Monday, March 12, 2012

Celebrating Brain Awareness Week

Cell has joined forces with The Dana Foundation and others to celebrate Brain Awareness Week. Here is only a small sample of what they are offering for your eduction and entertainment - your edutainment. Follow the link to see more of what they have available.

Right now, your 3-pound brain is getting quite a workout. It is deciphering these words you are reading and retrieving their meaning from memory. It is sending messages to your muscles to keep you upright but actively repressing the feel of your clothes against your skin. It’s listening for new cues that might need attention such as a ringing phone or the beep of an arriving email. And all the while, it is overseeing all the internal processes of the body, such as heart rate, breathing, blinking and digestion. Neuroscientists strive every day to understand how the brain manages such diverse tasks, and Cell Press is proud to publish some of the most cutting-edge, exciting findings in journals such as Neuron, Cell, Current Biology, Trends in Neurosciences and Trends in Cognitive Sciences.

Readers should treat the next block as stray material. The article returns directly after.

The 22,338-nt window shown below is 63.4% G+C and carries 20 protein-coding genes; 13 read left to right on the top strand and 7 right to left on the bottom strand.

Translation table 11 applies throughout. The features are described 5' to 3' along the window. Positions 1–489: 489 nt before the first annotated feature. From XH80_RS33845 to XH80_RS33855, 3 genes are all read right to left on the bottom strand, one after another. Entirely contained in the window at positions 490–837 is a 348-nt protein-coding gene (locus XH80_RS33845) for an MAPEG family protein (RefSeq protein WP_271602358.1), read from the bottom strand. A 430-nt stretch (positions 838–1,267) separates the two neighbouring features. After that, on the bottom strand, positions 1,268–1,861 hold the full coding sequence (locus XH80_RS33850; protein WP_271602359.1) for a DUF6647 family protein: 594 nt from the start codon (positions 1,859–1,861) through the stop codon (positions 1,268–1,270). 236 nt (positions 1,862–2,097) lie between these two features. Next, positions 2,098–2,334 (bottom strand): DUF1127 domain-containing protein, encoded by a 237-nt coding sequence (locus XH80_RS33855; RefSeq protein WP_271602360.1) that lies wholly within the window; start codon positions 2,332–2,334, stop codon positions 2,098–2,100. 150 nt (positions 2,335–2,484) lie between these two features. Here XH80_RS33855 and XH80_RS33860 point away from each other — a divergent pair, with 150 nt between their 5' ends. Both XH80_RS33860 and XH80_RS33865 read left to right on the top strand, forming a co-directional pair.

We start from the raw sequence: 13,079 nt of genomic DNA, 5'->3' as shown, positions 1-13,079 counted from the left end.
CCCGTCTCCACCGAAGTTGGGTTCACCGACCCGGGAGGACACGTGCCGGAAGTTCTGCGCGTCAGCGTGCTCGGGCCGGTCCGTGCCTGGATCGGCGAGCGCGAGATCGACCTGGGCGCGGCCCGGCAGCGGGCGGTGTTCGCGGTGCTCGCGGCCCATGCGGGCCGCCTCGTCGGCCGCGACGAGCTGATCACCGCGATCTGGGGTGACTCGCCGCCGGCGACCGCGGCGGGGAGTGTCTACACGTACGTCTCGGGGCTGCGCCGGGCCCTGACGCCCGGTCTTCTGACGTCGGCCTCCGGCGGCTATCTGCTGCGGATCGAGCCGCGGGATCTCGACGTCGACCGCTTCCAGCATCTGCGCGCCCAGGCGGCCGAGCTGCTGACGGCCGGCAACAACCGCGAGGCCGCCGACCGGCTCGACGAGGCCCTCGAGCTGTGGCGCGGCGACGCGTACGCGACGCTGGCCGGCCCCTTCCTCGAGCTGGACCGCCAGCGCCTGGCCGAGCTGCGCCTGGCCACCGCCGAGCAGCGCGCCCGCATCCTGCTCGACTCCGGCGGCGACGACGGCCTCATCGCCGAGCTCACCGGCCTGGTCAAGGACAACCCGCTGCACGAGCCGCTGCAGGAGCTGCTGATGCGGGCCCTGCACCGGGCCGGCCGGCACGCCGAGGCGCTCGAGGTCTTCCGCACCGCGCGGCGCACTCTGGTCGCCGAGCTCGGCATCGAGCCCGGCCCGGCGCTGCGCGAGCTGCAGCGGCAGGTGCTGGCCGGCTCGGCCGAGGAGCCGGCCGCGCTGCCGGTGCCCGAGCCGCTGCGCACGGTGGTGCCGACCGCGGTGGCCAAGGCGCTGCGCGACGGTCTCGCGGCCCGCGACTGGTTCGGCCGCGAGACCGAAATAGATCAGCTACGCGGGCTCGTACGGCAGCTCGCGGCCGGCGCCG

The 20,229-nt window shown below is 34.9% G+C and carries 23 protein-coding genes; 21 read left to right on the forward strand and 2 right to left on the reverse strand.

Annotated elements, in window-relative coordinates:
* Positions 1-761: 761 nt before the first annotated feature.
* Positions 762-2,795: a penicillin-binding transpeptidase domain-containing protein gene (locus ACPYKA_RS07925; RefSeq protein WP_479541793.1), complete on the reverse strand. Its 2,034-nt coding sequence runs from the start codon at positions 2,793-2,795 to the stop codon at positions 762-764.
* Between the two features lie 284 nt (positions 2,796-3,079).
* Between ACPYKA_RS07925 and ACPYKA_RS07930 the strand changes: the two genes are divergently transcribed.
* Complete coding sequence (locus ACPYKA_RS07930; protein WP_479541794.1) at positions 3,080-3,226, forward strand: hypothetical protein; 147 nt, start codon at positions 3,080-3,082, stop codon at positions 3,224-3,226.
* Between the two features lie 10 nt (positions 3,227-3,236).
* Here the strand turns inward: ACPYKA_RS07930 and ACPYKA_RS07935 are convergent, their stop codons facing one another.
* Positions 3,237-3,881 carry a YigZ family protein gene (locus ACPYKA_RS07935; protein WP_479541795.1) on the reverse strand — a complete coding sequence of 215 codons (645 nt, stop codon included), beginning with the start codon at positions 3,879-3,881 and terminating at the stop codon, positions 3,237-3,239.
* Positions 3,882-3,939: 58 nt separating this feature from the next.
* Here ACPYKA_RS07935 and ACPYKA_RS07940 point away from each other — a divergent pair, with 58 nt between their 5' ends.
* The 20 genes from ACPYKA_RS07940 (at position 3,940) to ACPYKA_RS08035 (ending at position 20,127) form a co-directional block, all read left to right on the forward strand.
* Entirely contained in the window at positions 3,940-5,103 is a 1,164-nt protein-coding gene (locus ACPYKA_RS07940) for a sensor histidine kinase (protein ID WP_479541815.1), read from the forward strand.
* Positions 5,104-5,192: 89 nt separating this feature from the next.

This month, Cell Press is partnering with The Dana Foundation and others to celebrate Brain Awareness Week. Designed to promote global awareness about the progress and benefits of brain and nervous system research, Brain Awareness Week includes open days at neuroscience labs; exhibitions about the brain; lectures on brain-related topics; displays at libraries and community centers; classroom workshops; and more. Visit The Dana Foundation website to find events taking place in your area.

How does the brain work? In this section, you can take a look at some of the specialized neurons of the brain to see how they form intricate connections. Read the latest thinking on what it means to have a "male" or "female" brain, and discover how the brain is hard-wired to enjoy music. Also: the truth & myths about hypnosis.

Check out amazing microscopic images of neurons displayed in brilliant colors.

Print out a literal thinking cap with this brain hat from Elsevier.

READ Are Bigger Brains Better? Size matters, but not as much as you might think. Learn how even tiny insect brains are capable of surprisingly complex cognition

While sex differences in the brain are very real, have these differences been overly exploited and distorted by nonscientists? And to what extent are these differences due to our cultural experiences?

Pyramidal neurons comprise about two-thirds of all neurons in the mammalian cerebral cortex, which makes them crucial for many important cognitive processes. Learn what they look like, how they function, and what can happen when they are damaged.
Read more.

No comments: